You could have it cheap and fast, but it wouldn't be good. You could have it good and cheap, but it wouldn't be fast (you get the idea 😉 ), but now, there's another.
Recent research shared with me by Laura Dinneen - Head of Nudge at Westpac Next - at our recent workshop at the LTMA Conference in Melbourne spelled it out...
2020 is the year experience passes price and product as the most significant brand differentiator.
This matters for a whole bunch of reasons - retention, referrals, renewals, fee sensitivity, fair value and transitioning legacy client - but also because in an industry where the ability to compete on price and product is increasingly restricted, it has to be about something more.
Thankfully, there are many many examples of it to draw from. Amazon is famously dedicated to it's customer experience. Airbnb is another big experience success story.
Huge organizations spending millions every year to form a relationship with their clients that can withstand external influence so the decision to buy or not to buy, to continue or not to continue, rarely comes into question.
You're already halfway there.
As advisers, you already have the personal relationship they spend millions to build, already have the hotline to know clients better than they know themselves and to make switching not even a side-thought.... as long as you can deliver.
At our recent The Leveraged Advice Firm two-day Excelerator event, we covered off the four stages our program members are nailing to really own this space which includes:
We ran this Excelerator at BridgeClimb Sydney.
It gave us an opportunity to both analyse the BridgeClimb business itself and the practical experience of going up the bridge to ask: "What is it that this highly successful experience-driven business, operating in a hugely legislatively complex environment, do that delivers the same amazing outcome time after time after time?"
And the answer was simple.
A clearly defined business system that frees humans to create the experience.
So many learnings, I wanted to share a few.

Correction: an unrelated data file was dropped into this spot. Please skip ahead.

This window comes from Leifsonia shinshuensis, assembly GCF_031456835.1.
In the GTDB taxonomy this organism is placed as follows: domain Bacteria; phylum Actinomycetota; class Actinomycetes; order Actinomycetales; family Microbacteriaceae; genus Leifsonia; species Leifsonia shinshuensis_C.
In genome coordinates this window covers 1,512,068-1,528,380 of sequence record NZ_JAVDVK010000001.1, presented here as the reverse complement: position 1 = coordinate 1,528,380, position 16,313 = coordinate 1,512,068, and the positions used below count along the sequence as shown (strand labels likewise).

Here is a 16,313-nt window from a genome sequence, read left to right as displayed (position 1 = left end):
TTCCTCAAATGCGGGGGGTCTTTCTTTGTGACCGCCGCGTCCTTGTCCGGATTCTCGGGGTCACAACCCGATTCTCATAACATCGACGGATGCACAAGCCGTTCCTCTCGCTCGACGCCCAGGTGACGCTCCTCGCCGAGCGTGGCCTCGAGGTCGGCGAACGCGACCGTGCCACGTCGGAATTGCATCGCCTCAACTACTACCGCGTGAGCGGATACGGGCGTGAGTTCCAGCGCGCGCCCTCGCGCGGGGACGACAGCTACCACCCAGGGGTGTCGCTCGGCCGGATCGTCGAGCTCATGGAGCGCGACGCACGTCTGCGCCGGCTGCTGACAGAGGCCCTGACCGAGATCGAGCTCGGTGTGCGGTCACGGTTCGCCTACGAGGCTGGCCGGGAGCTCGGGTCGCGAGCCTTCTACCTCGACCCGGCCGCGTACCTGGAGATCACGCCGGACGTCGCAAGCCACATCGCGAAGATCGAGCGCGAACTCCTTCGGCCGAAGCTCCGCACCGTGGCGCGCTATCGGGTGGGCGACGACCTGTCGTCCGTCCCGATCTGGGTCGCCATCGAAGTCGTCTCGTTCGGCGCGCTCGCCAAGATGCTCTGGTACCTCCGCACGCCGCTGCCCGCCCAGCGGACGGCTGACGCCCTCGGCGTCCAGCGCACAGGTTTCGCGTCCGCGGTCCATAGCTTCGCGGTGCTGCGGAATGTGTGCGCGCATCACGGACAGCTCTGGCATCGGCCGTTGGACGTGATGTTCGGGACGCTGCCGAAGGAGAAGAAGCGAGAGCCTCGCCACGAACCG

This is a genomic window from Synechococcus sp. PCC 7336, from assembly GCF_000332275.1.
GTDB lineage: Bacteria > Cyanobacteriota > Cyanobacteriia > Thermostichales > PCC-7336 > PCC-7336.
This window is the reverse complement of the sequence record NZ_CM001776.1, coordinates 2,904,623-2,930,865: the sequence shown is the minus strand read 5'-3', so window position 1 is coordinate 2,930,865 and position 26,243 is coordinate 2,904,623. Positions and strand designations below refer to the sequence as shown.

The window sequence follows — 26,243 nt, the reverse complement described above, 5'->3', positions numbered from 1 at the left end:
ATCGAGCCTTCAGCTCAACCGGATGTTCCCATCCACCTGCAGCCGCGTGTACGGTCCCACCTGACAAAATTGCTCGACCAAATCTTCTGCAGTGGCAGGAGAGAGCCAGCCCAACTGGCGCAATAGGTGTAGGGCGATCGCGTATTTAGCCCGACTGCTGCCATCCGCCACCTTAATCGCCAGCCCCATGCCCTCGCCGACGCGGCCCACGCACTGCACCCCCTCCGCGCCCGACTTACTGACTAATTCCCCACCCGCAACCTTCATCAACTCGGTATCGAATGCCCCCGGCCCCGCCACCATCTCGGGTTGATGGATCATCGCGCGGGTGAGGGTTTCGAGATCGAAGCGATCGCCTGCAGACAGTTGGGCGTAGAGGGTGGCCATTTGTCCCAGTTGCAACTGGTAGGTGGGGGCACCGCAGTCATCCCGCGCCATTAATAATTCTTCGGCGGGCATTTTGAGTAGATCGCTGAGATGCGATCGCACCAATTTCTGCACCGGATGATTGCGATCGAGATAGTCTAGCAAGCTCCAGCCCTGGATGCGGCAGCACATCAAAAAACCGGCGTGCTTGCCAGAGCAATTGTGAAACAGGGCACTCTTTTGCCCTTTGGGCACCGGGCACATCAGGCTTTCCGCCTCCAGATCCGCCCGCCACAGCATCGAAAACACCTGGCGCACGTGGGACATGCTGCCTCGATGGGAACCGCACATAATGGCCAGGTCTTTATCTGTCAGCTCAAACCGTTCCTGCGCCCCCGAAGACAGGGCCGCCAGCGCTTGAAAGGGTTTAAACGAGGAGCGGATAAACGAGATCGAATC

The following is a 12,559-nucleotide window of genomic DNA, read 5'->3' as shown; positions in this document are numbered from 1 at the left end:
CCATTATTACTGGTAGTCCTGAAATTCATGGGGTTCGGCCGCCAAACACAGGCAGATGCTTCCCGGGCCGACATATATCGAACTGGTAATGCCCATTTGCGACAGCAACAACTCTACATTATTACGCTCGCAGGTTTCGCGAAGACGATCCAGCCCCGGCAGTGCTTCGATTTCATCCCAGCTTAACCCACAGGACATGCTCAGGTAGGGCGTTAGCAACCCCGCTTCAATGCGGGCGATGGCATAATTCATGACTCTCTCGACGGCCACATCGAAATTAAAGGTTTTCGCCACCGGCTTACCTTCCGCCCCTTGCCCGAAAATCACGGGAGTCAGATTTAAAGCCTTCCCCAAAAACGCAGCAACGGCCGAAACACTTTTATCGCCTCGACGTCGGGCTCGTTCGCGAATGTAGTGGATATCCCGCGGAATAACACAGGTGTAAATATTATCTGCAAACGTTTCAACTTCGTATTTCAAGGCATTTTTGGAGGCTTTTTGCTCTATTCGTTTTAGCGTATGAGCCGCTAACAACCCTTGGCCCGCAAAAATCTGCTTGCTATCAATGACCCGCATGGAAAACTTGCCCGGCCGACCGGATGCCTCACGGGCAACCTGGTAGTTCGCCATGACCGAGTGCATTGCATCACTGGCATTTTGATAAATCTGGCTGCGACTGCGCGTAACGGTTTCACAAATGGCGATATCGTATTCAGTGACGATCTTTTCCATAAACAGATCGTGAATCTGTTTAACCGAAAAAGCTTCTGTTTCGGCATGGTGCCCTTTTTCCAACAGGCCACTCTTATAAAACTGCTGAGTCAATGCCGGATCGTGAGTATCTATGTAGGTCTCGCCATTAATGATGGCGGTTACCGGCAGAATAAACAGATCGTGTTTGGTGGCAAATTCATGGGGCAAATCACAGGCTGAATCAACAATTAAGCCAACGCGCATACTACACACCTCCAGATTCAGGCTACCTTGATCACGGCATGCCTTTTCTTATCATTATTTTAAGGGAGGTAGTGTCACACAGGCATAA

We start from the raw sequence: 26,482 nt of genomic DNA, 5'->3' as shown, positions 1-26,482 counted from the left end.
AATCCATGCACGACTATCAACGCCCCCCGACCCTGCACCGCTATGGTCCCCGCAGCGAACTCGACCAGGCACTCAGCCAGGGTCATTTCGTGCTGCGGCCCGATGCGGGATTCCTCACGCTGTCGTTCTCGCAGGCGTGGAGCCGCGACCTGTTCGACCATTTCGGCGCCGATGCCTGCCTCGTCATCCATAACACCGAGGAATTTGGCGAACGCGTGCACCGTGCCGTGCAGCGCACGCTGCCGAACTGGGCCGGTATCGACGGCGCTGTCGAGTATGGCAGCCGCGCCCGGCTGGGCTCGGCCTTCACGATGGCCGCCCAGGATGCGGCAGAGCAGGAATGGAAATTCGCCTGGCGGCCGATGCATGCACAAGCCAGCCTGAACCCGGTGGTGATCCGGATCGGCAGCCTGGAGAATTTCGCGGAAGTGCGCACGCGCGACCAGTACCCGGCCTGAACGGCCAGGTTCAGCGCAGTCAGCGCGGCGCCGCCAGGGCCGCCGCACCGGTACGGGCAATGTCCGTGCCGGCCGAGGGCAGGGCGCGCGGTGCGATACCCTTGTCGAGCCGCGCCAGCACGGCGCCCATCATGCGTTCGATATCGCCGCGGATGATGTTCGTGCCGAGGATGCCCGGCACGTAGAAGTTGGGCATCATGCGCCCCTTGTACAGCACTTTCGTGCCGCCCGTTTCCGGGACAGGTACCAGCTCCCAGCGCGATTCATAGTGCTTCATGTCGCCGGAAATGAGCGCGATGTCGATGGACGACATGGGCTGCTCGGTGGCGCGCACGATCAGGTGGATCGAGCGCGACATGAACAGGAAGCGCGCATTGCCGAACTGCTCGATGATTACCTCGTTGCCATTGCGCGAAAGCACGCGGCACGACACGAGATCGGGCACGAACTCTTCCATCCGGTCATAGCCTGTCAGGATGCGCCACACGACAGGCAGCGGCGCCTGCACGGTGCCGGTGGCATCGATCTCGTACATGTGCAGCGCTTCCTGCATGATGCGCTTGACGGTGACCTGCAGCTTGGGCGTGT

Our guide up the bridge was a Professional.
The way he drew attention to the stories behind the bridge, pointed out the surrounding, distracted people's attention from the height at the right time, and joked in a style that is iconically Australian. He knew how to make the journey memorable.
Without that, it's a bunch of people silently walking up and back down again.
But what allowed him to do that was a meticulously planned timeline of setup, check-ins, milestones and communication points that we barely noticed.
But it was there.
A highly systemised business, backed by a training system to match, taking 3.5 million people up and down a bridge safely for the last twenty years.
Despite that, BridgeClimb was still about one simple core value proposition.
It wasn't the promise of Nick's wit that drew us in. It wasn't the stories on the way up that made us want to do the climb. The up and the down wasn't the value. BridgeClimb is about reaching the summit.
This is another reason I felt it was relevant.
That's why they engage, and it's important never to lose sight of that, or make the proposition about how you do it.
The two can't exist without each other.
There was so much I could share about this topic and from the workshop. It's huge, important and something I'm going to really enjoy working on this year.
I wanted to share these two, most of all, because if you can nail your value and deliver the human elements in between (even in amongst everything else demanding your attention) then your business will be in good shape.
If you are also interested in more about experience and the work we're doing this year, you can do one of three things.
Finally, I'd love to get some feedback from you, a valued reader of this blog, around how we might be able to improve your experience. If you've got 3 mins, pls click here. I'd appreciate your thoughts. Thank You!